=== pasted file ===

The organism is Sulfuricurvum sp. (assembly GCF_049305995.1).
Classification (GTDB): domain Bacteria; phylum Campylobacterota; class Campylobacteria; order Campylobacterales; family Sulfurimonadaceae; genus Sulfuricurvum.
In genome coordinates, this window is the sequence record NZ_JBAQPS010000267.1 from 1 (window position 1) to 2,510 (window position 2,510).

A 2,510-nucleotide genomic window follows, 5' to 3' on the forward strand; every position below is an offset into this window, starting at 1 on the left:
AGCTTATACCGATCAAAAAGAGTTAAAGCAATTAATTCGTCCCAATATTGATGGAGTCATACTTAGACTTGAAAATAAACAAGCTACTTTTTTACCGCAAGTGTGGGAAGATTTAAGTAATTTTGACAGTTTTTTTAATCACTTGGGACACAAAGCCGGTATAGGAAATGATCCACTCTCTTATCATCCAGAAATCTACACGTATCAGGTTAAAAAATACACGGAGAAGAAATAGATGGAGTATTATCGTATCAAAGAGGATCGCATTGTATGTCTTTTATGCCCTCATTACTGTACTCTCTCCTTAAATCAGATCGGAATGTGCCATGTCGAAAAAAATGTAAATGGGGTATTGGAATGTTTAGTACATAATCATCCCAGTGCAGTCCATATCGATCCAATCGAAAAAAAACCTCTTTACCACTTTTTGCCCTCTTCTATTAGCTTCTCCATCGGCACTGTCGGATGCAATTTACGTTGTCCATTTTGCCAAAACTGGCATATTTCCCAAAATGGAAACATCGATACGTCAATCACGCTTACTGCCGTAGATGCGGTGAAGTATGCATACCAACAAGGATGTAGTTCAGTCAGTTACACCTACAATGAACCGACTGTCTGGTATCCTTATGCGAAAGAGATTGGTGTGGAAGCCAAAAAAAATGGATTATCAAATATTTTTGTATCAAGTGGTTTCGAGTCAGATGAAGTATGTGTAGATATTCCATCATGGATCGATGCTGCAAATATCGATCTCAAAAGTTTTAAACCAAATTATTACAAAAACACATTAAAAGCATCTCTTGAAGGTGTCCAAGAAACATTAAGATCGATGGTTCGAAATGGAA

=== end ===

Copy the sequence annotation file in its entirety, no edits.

The organism is Sulfuricurvum sp. (assembly GCF_049305995.1).
Classification (GTDB): domain Bacteria; phylum Campylobacterota; class Campylobacteria; order Campylobacterales; family Sulfurimonadaceae; genus Sulfuricurvum.
In genome coordinates, this window is the sequence record NZ_JBAQPS010000267.1 from 1 (window position 1) to 2,510 (window position 2,510).

A 2,510-nucleotide genomic window follows, 5' to 3' on the forward strand; every position below is an offset into this window, starting at 1 on the left:
AGCTTATACCGATCAAAAAGAGTTAAAGCAATTAATTCGTCCCAATATTGATGGAGTCATACTTAGACTTGAAAATAAACAAGCTACTTTTTTACCGCAAGTGTGGGAAGATTTAAGTAATTTTGACAGTTTTTTTAATCACTTGGGACACAAAGCCGGTATAGGAAATGATCCACTCTCTTATCATCCAGAAATCTACACGTATCAGGTTAAAAAATACACGGAGAAGAAATAGATGGAGTATTATCGTATCAAAGAGGATCGCATTGTATGTCTTTTATGCCCTCATTACTGTACTCTCTCCTTAAATCAGATCGGAATGTGCCATGTCGAAAAAAATGTAAATGGGGTATTGGAATGTTTAGTACATAATCATCCCAGTGCAGTCCATATCGATCCAATCGAAAAAAAACCTCTTTACCACTTTTTGCCCTCTTCTATTAGCTTCTCCATCGGCACTGTCGGATGCAATTTACGTTGTCCATTTTGCCAAAACTGGCATATTTCCCAAAATGGAAACATCGATACGTCAATCACGCTTACTGCCGTAGATGCGGTGAAGTATGCATACCAACAAGGATGTAGTTCAGTCAGTTACACCTACAATGAACCGACTGTCTGGTATCCTTATGCGAAAGAGATTGGTGTGGAAGCCAAAAAAAATGGATTATCAAATATTTTTGTATCAAGTGGTTTCGAGTCAGATGAAGTATGTGTAGATATTCCATCATGGATCGATGCTGCAAATATCGATCTCAAAAGTTTTAAACCAAATTATTACAAAAACACATTAAAAGCATCTCTTGAAGGTGTCCAAGAAACATTAAGATCGATGGTTCGAAATGGAA